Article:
During our last class before the holidays, my grade 12 students and I talked about getting old. Well, older. I mentioned something that had happened six years ago and we were all taken aback for a moment. Six years ago I was still living in Rochester, New York where I grew up; six years ago, my students were in grade 6. Six years is six years but somehow, it seems like a much bigger change for them. Six years ago, my students were kids. Now, they’re young people who are preparing to go into the world and do something. But not just yet. Let’s not rush things.
I’m reflecting on this right now because I have a birthday coming up and it required me to change the tagline that appears just below the title of this blog. Until about 10 minutes ago, the tagline read, “Photos, travels, musings, and ideas on education by a twenty-something teacher trying to make the world a better and more peaceful place.” Now it reads, “Photos, travels, musings, and ideas on education by someone trying to make the world a better and more peaceful place.”
Don’t panic: I’m still a teacher.
But yes, I’m turning 30 next month and any birthday is a cause for reflection. Last year I wrote a list of what I’d learned in my twenties and it definitely reflects how I was thinking at the time I wrote it. A few months later, I wrote a letter to my brother with some life advice and I like that one much better. It takes some elements of the first list and frames the ideas in actionable ways – I like that. The difference between these two lists, five months apart, also reflects what I would like to highlight here: the importance of perpetual learning.
I can point to much that has changed for me over time, but an essential constant has been the desire to learn and to grow. There has always been a genuine excitement over recognising something new or forming new connections. I’ve never been afraid of what I don’t know and I’ve never been deluded into thinking there’s nothing left to find out. This is also why I’m more than happy to reread books. There’s plenty out there, sure, but you really never step into the same river twice. (My credit to Disney’s Pocahontas here, but further research indicated that Heraclitus said it first.)
Last week, my Theory of Knowledge students gave oral presentations on the topic of ignorance. One student concluded by saying that ignorance leads to growth. When my co-teacher asked what she meant by “growth” she replied, “I don’t know, maybe learning.” Yes, exactly. Ignorance opens doors to learning. I have always known this but I have not always had the language to express it.
Growing up, my parents had a pretty clear policy on things we children didn’t know: Go find out. We had dictionaries and encyclopedias and after some time, we also had the Internet. If you didn’t know it, you looked it up. If you didn’t understand your findings, you asked. I only remember being turned down once for an answer. I was thirteen and my poor dad, looking distinctly uncomfortable, told me, “Go ask your mother.” I did and it was a good thing.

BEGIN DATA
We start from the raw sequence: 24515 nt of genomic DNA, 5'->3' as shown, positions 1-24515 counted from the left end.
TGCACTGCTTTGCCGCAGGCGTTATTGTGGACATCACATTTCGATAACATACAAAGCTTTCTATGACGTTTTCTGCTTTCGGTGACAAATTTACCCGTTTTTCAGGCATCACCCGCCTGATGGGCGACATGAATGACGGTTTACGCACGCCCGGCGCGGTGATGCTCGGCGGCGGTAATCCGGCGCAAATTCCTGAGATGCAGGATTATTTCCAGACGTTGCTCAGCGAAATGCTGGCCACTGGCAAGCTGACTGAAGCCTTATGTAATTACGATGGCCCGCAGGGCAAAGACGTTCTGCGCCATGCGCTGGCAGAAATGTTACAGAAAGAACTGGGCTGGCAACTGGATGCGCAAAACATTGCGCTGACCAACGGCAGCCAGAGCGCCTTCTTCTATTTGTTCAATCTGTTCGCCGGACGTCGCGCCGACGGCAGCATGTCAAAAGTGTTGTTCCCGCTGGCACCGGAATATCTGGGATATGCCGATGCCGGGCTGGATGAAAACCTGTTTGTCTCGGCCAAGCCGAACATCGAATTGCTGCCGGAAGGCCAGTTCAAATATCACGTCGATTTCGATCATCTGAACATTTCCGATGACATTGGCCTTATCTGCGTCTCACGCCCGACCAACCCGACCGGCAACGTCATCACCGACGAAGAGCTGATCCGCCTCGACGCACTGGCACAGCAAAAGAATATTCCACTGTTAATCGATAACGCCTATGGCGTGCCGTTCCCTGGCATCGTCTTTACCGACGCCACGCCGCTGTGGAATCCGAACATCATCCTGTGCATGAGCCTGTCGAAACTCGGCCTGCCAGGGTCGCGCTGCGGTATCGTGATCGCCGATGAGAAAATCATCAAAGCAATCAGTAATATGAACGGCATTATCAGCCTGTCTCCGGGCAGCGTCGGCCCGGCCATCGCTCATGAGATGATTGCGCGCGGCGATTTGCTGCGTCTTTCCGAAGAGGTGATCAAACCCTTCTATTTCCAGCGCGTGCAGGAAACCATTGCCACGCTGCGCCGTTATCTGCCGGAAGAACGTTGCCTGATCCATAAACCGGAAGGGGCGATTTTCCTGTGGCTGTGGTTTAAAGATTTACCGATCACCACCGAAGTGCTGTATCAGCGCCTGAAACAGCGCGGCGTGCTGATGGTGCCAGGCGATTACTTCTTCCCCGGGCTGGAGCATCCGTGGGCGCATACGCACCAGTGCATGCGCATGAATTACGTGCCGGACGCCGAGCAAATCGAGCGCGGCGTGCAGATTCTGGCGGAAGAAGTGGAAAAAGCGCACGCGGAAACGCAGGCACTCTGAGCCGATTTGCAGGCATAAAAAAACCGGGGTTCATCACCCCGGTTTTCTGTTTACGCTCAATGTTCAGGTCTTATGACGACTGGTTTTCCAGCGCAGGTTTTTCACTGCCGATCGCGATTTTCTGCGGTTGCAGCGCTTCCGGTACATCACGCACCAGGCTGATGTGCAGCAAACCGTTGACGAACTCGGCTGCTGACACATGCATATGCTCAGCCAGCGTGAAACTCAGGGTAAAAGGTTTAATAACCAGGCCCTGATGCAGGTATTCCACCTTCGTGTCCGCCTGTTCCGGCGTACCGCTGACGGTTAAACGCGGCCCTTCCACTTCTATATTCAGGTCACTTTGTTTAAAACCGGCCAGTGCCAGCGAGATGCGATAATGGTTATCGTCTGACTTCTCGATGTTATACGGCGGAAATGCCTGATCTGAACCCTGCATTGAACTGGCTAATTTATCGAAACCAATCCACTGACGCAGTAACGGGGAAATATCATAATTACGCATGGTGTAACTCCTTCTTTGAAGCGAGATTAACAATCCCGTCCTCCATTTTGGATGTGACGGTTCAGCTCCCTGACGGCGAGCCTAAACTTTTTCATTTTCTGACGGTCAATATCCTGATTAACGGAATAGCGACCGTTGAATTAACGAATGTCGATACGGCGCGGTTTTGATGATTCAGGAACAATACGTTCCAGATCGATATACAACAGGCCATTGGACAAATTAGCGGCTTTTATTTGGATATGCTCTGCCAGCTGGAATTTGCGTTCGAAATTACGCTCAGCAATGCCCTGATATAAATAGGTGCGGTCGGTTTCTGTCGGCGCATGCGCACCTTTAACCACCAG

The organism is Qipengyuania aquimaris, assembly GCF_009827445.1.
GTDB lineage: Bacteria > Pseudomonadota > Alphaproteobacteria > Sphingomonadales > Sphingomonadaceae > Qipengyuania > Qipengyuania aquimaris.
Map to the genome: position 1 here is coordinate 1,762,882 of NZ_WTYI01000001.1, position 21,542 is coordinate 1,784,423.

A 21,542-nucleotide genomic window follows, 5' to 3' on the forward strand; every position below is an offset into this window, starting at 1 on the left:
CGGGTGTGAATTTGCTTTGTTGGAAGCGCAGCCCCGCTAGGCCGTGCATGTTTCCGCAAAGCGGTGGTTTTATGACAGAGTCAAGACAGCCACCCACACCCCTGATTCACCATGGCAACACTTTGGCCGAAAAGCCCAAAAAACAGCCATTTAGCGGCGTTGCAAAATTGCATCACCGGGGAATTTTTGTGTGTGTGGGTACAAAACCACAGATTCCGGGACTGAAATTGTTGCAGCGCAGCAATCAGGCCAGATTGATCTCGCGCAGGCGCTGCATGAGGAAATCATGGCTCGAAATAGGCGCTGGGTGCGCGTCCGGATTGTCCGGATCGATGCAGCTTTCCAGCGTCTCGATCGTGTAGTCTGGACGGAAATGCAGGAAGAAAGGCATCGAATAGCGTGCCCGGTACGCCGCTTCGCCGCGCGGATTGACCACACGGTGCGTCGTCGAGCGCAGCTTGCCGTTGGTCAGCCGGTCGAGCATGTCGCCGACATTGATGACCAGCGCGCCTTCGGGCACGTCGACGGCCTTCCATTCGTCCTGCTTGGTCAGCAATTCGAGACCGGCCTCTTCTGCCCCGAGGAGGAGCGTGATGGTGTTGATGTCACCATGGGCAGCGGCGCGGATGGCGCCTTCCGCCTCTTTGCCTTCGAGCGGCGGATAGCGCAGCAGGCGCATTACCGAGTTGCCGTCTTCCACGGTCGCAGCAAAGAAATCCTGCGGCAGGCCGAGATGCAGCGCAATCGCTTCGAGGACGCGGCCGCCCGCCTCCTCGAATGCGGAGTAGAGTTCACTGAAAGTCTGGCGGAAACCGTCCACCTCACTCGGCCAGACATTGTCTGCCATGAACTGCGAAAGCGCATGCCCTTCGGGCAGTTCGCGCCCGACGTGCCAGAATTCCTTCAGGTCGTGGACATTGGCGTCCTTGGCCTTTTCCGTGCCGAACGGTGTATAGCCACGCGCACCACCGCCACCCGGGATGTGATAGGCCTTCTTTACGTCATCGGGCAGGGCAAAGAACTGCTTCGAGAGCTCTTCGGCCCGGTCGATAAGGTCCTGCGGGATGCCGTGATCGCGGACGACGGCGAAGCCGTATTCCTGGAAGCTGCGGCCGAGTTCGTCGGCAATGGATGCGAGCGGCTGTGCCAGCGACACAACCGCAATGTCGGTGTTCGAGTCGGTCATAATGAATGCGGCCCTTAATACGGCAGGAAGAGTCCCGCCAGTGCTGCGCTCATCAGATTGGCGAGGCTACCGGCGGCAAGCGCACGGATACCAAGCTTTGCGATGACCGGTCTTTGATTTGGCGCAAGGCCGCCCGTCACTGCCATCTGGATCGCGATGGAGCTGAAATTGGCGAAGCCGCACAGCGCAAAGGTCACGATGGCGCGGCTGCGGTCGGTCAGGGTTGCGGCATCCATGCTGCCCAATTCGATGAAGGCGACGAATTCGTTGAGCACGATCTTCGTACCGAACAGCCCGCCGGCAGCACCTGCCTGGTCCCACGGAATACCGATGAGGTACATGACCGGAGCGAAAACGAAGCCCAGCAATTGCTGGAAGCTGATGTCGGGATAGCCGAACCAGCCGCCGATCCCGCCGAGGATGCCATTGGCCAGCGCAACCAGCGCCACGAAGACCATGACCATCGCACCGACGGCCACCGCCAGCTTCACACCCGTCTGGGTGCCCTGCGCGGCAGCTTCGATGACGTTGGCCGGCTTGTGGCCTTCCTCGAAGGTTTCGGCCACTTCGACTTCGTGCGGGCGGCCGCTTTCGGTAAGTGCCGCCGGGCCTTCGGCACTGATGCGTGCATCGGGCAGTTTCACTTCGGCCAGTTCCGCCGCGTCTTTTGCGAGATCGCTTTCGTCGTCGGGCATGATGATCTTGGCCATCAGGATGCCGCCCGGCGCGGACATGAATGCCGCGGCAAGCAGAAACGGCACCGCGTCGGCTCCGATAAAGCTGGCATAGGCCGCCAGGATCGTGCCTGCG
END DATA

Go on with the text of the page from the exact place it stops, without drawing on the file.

I have never been a stranger to learning. As I’ve gotten older, I’ve taken the important step of being able to appreciate when I am wrong. In many ways, being an educator has taught me this. As a student, I could see right through my teachers, especially new ones, and I knew exactly when they didn’t know what they were desperately trying to demonstrate that they knew. As a teacher myself, I understand the necessity of being both genuine and vulnerable with my students. I expect the same of them, after all, and at the end of the day we are partners in this thing called education. (Schooling is a different matter and, in keeping with the above, I am very open about this, too.)
Learning is deeply personal and I understand that. When I think back to what I wanted out of life six years ago, to return to the conversation with my grade 12 students, I’m stunned by how much has changed. I am in awe of what I have learned.
I am doing almost none of what I expected to be doing, but much of what I dreamed of doing. I have so much more than I thought I would, but very little of what I had wanted. I now see myself in ways I never imagined were possible because I didn’t know they existed, but I am not who I thought I would be. And I know there is more to become.
This is not to say one is all good and the other is all bad, certainly not. Rather, this is to say that I have lived in varying shades of black, white, and gray – at times, more gray or more black or more white. Shifting. Sometimes fluidly, sometimes with stark lines. In short, I have lived. I have learned.
I’m not particularly sentimental but I do grow nostalgic every now and then. For instance, the other day I looked up a friend from a former life. Just looked. But the same day, I picked up a book by an author I would have once passed over. Because you never know. Really.
In the words that Immanuel Kant took as the motto of Enlightenment, “Sapere aude. Dare to know.”
And millennia earlier from Socrates, “I know nothing except the fact of my own ignorance.”
Indeed. And now I’ll return to my reading.